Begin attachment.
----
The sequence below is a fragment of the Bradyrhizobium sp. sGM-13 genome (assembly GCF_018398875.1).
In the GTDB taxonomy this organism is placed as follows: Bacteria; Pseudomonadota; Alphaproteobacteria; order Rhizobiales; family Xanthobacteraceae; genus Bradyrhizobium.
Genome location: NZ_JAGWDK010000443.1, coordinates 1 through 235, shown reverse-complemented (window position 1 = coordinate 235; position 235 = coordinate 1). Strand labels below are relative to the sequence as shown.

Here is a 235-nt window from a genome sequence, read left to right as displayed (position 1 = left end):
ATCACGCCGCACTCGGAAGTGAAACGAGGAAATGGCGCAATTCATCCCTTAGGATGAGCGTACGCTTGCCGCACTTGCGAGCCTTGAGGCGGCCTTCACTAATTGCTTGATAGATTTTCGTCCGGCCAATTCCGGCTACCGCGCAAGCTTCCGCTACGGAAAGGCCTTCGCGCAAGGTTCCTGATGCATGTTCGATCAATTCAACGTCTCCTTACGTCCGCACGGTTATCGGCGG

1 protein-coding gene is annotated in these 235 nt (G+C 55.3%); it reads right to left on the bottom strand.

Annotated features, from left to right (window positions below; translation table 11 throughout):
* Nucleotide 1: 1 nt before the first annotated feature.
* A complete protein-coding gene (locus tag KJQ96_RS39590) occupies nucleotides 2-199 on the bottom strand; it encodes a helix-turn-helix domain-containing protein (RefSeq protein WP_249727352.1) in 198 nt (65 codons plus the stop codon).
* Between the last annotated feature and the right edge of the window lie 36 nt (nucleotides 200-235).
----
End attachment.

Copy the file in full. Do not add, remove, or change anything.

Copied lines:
The sequence below is a fragment of the Bradyrhizobium sp. sGM-13 genome (assembly GCF_018398875.1).
In the GTDB taxonomy this organism is placed as follows: Bacteria; Pseudomonadota; Alphaproteobacteria; order Rhizobiales; family Xanthobacteraceae; genus Bradyrhizobium.
Genome location: NZ_JAGWDK010000443.1, coordinates 1 through 235, shown reverse-complemented (window position 1 = coordinate 235; position 235 = coordinate 1). Strand labels below are relative to the sequence as shown.

Here is a 235-nt window from a genome sequence, read left to right as displayed (position 1 = left end):
ATCACGCCGCACTCGGAAGTGAAACGAGGAAATGGCGCAATTCATCCCTTAGGATGAGCGTACGCTTGCCGCACTTGCGAGCCTTGAGGCGGCCTTCACTAATTGCTTGATAGATTTTCGTCCGGCCAATTCCGGCTACCGCGCAAGCTTCCGCTACGGAAAGGCCTTCGCGCAAGGTTCCTGATGCATGTTCGATCAATTCAACGTCTCCTTACGTCCGCACGGTTATCGGCGG

1 protein-coding gene is annotated in these 235 nt (G+C 55.3%); it reads right to left on the bottom strand.

Annotated features, from left to right (window positions below; translation table 11 throughout):
* Nucleotide 1: 1 nt before the first annotated feature.
* A complete protein-coding gene (locus tag KJQ96_RS39590) occupies nucleotides 2-199 on the bottom strand; it encodes a helix-turn-helix domain-containing protein (RefSeq protein WP_249727352.1) in 198 nt (65 codons plus the stop codon).
* Between the last annotated feature and the right edge of the window lie 36 nt (nucleotides 200-235).